Many voices are all there – some voices of vision and wisdom, other voices of limited vision and limited wisdom.

We believe the Bible is the witness of the people of God, but that sometimes the biblical writers get it wrong.

Biblical scholar Marcus Borg states it just that plainly in his book Convictions, which was the last book he wrote before he died — “Sometimes the Bible Is Wrong” (page 81).

Isn’t it refreshing to be able to be that honest?! Sometimes the Bible is wrong!

For those of us who are conflicted about the Bible, who have a love/hate relationship with it, we may want to call a truce — make peace with the Bible!

And one way to do that is by being honest about where the Bible gets it right and where it gets it wrong.

I’m going to share Borg’s examples of where the Bible is wrong, and then I’ll share a few of my own. The Bible gets it wrong…

  • When biblical writers proclaim violence in the name of God, even total destruction of the wicked and evildoers (I Samuel 15:1-3; Revelation).
  • When biblical writers condone slavery as the will of God. See Eph. 6:5-8; Col. 3:22, 4:1; Titus 2:9; I Pet. 2:18).
  • When the biblical writers insist that according to the law of God a virgin who is raped must marry her rapist (Deut. 22:28-29).
  • When biblical writers affirm patriarchy and the subordination of women to men as the will of God (Eph. 5:22-24; Col. 3:18; I Tim. 2:11-15).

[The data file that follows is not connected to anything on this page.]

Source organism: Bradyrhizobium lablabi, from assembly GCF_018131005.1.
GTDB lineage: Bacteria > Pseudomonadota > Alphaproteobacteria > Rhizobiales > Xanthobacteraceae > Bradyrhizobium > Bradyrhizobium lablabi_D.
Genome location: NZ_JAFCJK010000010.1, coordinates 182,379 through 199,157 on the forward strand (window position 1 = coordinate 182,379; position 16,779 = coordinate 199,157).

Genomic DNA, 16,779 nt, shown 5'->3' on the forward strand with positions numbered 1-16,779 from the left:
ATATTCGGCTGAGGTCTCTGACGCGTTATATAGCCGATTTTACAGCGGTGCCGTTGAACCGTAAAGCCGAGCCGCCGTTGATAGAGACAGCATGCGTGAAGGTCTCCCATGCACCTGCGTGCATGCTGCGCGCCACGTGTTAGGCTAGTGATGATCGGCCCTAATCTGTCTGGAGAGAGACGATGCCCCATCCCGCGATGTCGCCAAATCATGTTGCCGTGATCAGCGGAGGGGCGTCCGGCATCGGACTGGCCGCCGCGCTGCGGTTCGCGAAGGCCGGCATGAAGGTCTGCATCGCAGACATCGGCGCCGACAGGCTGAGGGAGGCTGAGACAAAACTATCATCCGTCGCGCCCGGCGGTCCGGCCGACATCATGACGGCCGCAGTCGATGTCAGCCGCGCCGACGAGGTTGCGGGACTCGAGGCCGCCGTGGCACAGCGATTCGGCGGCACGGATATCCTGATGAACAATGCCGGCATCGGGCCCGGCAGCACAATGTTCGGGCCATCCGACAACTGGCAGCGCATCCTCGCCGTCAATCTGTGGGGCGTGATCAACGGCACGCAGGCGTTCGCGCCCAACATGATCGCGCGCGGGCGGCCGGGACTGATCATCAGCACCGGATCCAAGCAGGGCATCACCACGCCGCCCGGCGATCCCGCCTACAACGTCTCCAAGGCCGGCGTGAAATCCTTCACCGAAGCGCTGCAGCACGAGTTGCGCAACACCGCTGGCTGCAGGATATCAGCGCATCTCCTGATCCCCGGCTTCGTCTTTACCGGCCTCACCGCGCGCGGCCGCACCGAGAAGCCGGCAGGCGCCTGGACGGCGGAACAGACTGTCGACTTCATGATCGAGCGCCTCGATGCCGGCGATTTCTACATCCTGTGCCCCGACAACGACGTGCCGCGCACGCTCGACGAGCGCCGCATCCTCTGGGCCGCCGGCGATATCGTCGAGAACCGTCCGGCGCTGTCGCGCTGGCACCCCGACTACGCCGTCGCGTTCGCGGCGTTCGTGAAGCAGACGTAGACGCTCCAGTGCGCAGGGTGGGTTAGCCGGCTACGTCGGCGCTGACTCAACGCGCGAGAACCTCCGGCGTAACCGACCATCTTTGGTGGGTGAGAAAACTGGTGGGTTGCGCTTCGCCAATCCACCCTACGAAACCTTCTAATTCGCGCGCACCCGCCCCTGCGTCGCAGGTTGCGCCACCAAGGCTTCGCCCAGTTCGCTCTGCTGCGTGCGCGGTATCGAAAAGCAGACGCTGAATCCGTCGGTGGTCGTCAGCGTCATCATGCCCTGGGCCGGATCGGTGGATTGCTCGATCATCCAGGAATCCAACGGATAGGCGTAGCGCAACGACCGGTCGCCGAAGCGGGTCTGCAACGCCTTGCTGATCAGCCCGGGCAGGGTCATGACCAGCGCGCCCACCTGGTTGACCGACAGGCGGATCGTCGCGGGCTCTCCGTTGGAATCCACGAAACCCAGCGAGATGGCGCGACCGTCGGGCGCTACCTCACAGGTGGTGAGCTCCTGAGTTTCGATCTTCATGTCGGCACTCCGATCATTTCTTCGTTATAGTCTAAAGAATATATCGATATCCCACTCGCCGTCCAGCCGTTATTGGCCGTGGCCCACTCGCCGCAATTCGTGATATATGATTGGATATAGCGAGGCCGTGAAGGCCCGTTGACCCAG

• When biblical writers proclaim the second coming of Jesus in the near future. Jesus did not return “soon” (Mark 13:26-27,30; I Thes. 4:15-19).

And now some of my own examples:

  • When biblical writers describe God being for some people and against others, choosing some and rejecting others, identifying some as righteous and others unrighteous, some as saved and others lost.
  • When biblical writers describe God as predestining or predetermining everything in advance.
  • When biblical writers impute the sin and judgment of Adam upon all who came after him.
  • When biblical writers interpret the meaning of Jesus’ death as a substitutionary atonement for sin to appease the wrath of God.


How do know that the Bible is wrong in these and other places? Because all of this is contrary to the God-way revealed by Jesus of Nazareth, whom we take even more seriously than the Bible.

How do we responsibly discern when the Bible is right and when it is wrong? How do we avoid treating the Bible like a buffet, a smorgasbord, a cafeteria from which we choose what we like and leave the rest off our plate? These are part of a much larger question in my mind, “How do we hear God speaking?”

The Methodists have helped the Christian Church a great deal in attempting to answer this question.

The Wesleyan Quadrilateral, or Methodist Quadrilateral, is a methodology for interpreting the scriptures, doing theological reflection, and gaining guidance for moral questions and dilemmas faced in daily living. It is credited to John Wesley, leader of the Methodist movement in the late 18th century.

We hear God speaking through at least four sources: scripture, tradition, reason, and human experience. These four are like the stabilizing supports or legs of a chair.